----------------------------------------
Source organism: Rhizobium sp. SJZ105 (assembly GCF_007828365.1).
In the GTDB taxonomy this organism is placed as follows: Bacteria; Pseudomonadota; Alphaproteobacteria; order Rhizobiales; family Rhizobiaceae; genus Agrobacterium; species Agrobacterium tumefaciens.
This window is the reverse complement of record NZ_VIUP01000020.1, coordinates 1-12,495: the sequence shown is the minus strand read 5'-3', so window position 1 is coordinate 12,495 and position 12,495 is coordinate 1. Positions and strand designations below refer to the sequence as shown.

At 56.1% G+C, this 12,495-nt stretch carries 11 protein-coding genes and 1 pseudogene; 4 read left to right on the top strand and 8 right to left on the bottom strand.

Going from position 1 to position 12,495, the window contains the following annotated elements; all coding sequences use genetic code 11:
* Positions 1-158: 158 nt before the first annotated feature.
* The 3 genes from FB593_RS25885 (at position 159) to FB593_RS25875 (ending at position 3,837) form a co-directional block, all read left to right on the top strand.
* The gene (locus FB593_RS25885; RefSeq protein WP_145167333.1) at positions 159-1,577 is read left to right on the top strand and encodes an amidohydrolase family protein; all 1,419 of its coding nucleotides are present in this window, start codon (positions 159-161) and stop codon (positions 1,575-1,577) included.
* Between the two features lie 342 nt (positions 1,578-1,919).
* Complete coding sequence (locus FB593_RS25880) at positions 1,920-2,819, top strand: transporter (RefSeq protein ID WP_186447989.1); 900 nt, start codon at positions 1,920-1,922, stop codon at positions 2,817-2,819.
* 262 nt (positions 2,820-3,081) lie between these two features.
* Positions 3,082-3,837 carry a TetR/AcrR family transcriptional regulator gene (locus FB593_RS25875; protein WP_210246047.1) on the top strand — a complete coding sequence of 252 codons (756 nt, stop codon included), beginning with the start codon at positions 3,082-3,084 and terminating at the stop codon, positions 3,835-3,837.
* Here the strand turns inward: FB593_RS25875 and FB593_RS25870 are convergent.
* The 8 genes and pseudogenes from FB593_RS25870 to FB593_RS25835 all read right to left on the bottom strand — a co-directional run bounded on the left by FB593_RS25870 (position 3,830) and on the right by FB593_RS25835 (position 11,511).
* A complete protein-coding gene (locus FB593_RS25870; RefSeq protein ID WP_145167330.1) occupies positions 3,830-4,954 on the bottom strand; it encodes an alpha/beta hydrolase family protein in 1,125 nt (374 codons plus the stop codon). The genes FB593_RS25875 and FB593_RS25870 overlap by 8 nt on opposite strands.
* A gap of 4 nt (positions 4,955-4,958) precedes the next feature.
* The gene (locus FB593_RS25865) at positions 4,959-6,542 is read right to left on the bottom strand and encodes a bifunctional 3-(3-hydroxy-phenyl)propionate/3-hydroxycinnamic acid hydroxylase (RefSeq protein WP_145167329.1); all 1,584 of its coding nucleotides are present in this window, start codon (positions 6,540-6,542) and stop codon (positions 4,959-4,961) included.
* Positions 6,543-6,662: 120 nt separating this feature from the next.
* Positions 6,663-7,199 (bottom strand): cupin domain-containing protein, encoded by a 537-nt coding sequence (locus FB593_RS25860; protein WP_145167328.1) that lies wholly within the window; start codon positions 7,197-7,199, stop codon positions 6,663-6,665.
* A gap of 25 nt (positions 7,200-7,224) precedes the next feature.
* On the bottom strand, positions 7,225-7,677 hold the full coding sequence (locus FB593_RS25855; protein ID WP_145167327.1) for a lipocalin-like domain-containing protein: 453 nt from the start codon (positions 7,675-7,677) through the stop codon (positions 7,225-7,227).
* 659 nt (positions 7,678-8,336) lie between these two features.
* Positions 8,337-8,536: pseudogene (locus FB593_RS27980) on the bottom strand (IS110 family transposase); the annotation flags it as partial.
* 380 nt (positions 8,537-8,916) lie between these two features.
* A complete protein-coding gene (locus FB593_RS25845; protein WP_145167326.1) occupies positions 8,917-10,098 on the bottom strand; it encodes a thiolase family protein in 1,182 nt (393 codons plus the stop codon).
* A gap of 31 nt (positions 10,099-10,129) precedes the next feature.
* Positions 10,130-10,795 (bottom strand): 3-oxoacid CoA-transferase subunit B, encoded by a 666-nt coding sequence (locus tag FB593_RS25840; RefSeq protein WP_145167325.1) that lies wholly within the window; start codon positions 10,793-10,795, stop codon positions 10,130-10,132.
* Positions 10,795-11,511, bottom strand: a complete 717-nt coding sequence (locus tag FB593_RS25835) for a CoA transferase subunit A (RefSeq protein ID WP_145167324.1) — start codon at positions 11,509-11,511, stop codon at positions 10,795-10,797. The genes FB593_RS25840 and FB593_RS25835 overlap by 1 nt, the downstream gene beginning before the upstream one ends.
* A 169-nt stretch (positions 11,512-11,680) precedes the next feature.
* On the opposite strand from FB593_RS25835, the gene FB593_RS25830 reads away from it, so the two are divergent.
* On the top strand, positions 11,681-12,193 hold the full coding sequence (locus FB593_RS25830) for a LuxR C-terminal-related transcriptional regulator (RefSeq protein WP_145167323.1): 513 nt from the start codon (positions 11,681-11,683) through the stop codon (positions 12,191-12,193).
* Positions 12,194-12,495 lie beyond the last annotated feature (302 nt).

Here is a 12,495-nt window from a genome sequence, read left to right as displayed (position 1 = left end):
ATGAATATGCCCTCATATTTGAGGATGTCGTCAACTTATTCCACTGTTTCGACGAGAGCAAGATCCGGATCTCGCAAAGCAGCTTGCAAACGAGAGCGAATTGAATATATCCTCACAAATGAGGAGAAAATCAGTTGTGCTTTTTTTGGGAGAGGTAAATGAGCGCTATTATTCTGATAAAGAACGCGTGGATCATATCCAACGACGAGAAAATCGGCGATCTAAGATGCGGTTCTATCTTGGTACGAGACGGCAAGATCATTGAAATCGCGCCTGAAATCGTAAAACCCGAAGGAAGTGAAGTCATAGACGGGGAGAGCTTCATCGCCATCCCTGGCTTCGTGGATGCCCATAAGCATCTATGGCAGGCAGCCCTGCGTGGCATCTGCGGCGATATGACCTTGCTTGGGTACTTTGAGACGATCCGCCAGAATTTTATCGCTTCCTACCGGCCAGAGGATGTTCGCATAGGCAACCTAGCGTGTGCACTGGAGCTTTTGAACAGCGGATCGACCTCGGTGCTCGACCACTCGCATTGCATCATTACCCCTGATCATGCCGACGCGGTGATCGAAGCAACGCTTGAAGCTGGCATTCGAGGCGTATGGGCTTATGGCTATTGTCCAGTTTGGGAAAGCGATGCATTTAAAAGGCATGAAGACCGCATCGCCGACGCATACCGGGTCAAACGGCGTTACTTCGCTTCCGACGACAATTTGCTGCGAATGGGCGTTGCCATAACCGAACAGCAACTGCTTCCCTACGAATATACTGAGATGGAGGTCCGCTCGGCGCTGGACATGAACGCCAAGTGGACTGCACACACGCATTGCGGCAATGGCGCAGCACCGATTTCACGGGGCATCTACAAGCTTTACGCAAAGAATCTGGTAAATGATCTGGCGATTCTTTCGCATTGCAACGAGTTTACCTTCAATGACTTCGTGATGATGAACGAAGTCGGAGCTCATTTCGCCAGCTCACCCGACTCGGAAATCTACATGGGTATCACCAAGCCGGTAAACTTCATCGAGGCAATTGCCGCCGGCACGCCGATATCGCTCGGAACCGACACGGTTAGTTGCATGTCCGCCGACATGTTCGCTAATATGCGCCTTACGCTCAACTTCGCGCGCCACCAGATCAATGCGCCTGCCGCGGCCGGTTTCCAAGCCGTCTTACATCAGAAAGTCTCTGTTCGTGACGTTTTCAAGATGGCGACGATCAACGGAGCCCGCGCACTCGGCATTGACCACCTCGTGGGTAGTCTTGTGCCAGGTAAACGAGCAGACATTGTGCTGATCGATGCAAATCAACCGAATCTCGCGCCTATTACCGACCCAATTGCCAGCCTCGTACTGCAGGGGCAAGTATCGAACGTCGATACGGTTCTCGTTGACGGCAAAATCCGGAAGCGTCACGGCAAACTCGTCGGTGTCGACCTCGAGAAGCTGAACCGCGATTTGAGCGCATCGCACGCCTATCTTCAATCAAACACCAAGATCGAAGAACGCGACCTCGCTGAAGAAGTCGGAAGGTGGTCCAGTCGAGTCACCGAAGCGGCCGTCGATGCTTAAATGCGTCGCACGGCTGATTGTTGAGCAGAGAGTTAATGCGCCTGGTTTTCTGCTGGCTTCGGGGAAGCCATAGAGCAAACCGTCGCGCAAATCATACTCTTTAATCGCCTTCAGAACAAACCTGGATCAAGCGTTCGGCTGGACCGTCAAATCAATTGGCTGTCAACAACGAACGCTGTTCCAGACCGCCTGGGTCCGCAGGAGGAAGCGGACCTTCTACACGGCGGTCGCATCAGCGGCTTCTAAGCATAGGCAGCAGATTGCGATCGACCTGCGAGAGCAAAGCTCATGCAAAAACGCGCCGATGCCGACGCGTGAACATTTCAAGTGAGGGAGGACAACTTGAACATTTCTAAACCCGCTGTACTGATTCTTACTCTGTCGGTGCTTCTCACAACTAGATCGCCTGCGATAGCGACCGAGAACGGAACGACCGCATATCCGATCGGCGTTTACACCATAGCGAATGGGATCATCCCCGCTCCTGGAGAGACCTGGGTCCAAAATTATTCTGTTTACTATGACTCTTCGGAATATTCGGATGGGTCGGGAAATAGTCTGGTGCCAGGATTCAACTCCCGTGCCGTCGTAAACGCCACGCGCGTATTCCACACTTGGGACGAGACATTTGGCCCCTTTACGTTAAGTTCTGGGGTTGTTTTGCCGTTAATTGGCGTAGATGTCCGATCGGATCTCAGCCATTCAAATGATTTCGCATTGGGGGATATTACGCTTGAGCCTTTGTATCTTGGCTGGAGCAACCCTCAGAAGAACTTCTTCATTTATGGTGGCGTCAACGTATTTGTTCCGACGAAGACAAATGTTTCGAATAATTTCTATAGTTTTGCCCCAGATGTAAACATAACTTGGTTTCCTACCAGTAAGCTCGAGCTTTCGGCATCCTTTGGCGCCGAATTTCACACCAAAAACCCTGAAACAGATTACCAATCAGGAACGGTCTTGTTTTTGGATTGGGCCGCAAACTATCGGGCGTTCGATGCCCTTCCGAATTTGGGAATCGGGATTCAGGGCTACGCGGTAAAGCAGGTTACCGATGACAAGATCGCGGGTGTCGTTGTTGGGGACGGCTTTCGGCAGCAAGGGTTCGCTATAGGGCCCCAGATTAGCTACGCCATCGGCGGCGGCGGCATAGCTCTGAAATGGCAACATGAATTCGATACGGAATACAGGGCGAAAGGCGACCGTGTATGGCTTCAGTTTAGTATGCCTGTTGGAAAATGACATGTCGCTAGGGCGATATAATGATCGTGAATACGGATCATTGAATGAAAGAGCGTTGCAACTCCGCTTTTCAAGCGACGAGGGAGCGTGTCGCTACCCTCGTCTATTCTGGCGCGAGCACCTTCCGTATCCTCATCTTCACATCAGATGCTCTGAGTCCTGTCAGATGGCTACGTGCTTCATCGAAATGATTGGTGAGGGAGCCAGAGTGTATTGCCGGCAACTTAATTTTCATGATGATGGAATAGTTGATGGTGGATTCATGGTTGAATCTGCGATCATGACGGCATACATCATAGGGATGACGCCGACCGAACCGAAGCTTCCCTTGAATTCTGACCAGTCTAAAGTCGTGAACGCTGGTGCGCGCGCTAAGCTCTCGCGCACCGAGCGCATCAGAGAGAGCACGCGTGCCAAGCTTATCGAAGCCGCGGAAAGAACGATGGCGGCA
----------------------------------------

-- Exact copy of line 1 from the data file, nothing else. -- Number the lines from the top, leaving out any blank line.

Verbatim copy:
Source organism: Rhizobium sp. SJZ105 (assembly GCF_007828365.1).